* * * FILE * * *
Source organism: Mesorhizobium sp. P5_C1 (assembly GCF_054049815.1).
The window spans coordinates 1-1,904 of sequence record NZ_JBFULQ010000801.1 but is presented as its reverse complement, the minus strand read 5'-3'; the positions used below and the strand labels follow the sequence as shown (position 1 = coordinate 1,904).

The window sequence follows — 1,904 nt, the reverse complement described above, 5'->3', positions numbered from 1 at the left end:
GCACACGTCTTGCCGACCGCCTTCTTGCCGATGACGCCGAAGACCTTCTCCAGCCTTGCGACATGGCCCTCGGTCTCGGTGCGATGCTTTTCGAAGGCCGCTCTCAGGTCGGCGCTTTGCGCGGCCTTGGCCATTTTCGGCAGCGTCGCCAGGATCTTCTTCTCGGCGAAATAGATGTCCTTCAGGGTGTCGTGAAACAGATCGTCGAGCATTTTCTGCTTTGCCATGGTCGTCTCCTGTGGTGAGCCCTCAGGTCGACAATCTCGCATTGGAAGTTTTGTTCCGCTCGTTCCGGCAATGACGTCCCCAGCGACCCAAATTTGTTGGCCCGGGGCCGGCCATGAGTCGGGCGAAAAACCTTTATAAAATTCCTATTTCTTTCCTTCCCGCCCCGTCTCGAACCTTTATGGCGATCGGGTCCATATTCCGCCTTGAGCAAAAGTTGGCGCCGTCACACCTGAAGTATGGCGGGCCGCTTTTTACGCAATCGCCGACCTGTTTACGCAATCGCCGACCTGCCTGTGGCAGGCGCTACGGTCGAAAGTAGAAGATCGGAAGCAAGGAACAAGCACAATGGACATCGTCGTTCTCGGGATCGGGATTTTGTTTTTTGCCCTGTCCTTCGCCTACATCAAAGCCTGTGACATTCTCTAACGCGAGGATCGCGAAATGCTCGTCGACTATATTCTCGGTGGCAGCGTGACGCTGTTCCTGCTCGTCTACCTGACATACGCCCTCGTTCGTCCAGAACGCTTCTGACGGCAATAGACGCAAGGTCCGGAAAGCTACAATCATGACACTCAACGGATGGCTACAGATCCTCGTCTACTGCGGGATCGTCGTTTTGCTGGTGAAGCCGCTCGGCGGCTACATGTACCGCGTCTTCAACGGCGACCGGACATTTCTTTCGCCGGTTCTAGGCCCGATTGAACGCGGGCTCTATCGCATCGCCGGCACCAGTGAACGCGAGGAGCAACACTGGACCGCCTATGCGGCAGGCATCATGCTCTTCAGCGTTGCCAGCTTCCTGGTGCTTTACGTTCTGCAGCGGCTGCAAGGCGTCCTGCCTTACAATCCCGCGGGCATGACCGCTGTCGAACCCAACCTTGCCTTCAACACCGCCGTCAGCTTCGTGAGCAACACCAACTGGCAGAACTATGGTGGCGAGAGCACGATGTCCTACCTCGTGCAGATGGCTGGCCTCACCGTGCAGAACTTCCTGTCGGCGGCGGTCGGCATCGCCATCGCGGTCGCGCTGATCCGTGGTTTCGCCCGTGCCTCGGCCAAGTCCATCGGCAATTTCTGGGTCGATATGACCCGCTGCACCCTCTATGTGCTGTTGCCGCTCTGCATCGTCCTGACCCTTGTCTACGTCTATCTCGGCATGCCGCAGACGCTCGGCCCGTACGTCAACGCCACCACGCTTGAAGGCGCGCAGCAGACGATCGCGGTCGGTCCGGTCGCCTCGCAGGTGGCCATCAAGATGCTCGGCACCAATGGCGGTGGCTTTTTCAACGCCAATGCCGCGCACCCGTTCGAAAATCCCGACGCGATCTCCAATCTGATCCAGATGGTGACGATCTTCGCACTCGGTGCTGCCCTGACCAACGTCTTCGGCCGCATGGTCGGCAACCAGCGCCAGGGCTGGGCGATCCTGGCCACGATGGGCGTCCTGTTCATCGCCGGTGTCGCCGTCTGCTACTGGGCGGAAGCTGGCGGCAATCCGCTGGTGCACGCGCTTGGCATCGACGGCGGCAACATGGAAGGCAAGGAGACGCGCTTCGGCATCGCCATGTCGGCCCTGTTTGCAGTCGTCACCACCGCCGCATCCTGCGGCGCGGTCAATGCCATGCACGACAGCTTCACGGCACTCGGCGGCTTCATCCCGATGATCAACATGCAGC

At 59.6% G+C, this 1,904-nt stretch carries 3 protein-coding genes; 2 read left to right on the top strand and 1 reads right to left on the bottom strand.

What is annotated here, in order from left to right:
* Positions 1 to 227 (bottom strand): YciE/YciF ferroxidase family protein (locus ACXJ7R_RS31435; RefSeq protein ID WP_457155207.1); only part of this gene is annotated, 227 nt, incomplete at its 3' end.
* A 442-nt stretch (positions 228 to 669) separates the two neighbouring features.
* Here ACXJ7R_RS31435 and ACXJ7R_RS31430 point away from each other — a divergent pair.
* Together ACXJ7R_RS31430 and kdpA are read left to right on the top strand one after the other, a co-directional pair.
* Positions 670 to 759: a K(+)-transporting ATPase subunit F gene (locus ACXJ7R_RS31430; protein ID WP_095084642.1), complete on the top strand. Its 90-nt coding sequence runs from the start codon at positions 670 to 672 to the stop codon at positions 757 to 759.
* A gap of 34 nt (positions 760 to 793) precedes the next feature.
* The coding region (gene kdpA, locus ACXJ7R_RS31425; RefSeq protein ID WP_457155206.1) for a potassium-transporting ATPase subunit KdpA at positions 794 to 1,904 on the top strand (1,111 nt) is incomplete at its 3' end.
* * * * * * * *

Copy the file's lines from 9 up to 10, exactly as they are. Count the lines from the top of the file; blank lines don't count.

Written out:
* Here ACXJ7R_RS31435 and ACXJ7R_RS31430 point away from each other — a divergent pair.
* Together ACXJ7R_RS31430 and kdpA are read left to right on the top strand one after the other, a co-directional pair.